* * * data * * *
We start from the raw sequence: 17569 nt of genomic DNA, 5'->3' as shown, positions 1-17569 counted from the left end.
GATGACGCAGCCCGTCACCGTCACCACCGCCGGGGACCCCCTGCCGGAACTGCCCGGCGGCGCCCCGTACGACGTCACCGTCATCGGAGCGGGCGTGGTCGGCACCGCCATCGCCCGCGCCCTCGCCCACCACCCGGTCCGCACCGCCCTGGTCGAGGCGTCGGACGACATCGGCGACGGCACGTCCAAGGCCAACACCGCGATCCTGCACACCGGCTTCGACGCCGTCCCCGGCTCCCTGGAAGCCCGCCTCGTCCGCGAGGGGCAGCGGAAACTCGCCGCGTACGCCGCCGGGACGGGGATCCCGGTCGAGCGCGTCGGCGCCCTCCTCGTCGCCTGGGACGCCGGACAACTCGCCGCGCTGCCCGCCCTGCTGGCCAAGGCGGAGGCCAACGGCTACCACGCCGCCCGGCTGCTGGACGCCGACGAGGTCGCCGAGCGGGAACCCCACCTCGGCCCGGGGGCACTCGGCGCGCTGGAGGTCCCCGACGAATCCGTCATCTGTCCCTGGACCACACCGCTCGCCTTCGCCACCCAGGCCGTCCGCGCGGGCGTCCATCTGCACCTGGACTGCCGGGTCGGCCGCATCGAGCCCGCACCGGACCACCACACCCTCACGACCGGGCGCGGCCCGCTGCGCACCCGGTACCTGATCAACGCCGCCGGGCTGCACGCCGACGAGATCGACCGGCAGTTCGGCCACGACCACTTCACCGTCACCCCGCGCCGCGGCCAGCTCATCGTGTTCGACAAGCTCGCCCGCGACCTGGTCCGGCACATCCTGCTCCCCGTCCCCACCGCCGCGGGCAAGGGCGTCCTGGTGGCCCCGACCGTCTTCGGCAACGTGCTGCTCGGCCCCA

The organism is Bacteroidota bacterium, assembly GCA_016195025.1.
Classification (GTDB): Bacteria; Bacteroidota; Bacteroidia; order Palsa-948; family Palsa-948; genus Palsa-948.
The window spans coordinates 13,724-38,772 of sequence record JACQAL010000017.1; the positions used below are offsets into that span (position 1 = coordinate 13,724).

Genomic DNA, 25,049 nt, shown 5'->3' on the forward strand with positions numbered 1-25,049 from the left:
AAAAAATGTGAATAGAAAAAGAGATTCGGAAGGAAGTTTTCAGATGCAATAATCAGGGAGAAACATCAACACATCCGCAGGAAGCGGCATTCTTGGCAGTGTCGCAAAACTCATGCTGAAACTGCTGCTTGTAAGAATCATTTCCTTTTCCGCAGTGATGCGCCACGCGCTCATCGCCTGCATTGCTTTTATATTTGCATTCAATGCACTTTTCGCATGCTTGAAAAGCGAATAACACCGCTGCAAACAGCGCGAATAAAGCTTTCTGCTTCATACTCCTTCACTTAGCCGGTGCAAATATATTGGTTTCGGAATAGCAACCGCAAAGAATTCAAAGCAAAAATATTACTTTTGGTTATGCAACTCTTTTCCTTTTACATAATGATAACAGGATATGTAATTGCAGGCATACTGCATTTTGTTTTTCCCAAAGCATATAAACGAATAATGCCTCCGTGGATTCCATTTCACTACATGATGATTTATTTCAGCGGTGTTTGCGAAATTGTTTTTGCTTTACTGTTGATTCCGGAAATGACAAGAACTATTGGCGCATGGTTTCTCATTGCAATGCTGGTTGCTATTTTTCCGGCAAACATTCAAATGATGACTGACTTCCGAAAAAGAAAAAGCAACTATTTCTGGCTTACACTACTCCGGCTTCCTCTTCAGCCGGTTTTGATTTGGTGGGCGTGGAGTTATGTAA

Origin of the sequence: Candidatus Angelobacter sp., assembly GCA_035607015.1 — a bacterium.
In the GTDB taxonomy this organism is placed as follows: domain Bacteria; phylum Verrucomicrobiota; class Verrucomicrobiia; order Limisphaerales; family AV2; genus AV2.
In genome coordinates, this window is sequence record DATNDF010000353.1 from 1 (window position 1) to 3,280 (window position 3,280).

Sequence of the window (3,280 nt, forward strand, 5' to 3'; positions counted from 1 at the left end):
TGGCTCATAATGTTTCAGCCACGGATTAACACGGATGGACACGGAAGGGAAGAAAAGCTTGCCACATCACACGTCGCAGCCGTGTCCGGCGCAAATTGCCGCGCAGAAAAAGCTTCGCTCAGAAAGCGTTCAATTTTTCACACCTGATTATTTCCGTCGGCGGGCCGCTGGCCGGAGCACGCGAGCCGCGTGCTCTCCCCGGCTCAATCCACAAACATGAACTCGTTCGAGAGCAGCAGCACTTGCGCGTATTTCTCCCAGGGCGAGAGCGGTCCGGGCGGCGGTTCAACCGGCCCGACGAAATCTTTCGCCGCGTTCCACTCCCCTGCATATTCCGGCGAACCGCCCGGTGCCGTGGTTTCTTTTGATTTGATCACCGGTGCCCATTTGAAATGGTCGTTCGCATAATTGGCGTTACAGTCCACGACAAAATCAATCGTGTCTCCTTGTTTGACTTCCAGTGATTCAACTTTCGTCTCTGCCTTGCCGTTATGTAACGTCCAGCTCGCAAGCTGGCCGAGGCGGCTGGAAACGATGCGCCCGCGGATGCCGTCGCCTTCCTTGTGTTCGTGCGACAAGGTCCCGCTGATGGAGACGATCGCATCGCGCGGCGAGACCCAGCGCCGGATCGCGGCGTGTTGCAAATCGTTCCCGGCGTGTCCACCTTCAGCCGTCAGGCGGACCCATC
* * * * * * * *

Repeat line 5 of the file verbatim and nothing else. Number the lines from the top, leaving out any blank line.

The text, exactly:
The window spans coordinates 13,724-38,772 of sequence record JACQAL010000017.1; the positions used below are offsets into that span (position 1 = coordinate 13,724).